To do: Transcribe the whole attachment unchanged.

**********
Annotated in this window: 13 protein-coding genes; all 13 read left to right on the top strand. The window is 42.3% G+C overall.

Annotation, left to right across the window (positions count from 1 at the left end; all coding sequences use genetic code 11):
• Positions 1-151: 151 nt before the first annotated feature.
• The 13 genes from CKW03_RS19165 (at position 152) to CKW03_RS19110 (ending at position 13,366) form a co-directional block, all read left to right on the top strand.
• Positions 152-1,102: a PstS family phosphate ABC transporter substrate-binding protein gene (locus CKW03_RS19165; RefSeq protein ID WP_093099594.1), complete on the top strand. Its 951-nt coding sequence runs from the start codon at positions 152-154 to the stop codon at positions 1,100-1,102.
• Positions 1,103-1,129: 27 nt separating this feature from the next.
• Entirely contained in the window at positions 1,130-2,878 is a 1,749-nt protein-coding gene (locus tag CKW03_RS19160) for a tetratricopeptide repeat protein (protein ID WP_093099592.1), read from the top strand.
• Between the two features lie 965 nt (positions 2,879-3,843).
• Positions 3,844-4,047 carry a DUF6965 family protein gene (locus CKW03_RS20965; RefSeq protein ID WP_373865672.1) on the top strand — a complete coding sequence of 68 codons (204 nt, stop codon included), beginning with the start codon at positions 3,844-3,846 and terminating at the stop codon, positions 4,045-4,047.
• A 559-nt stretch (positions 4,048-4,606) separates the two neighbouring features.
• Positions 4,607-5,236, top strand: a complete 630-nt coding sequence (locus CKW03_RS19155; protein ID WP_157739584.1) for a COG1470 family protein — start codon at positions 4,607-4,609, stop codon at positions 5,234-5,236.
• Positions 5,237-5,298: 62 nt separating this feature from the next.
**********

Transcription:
Annotated in this window: 13 protein-coding genes; all 13 read left to right on the top strand. The window is 42.3% G+C overall.

Annotation, left to right across the window (positions count from 1 at the left end; all coding sequences use genetic code 11):
• Positions 1-151: 151 nt before the first annotated feature.
• The 13 genes from CKW03_RS19165 (at position 152) to CKW03_RS19110 (ending at position 13,366) form a co-directional block, all read left to right on the top strand.
• Positions 152-1,102: a PstS family phosphate ABC transporter substrate-binding protein gene (locus CKW03_RS19165; RefSeq protein ID WP_093099594.1), complete on the top strand. Its 951-nt coding sequence runs from the start codon at positions 152-154 to the stop codon at positions 1,100-1,102.
• Positions 1,103-1,129: 27 nt separating this feature from the next.
• Entirely contained in the window at positions 1,130-2,878 is a 1,749-nt protein-coding gene (locus tag CKW03_RS19160) for a tetratricopeptide repeat protein (protein ID WP_093099592.1), read from the top strand.
• Between the two features lie 965 nt (positions 2,879-3,843).
• Positions 3,844-4,047 carry a DUF6965 family protein gene (locus CKW03_RS20965; RefSeq protein ID WP_373865672.1) on the top strand — a complete coding sequence of 68 codons (204 nt, stop codon included), beginning with the start codon at positions 3,844-3,846 and terminating at the stop codon, positions 4,045-4,047.
• A 559-nt stretch (positions 4,048-4,606) separates the two neighbouring features.
• Positions 4,607-5,236, top strand: a complete 630-nt coding sequence (locus CKW03_RS19155; protein ID WP_157739584.1) for a COG1470 family protein — start codon at positions 4,607-4,609, stop codon at positions 5,234-5,236.
• Positions 5,237-5,298: 62 nt separating this feature from the next.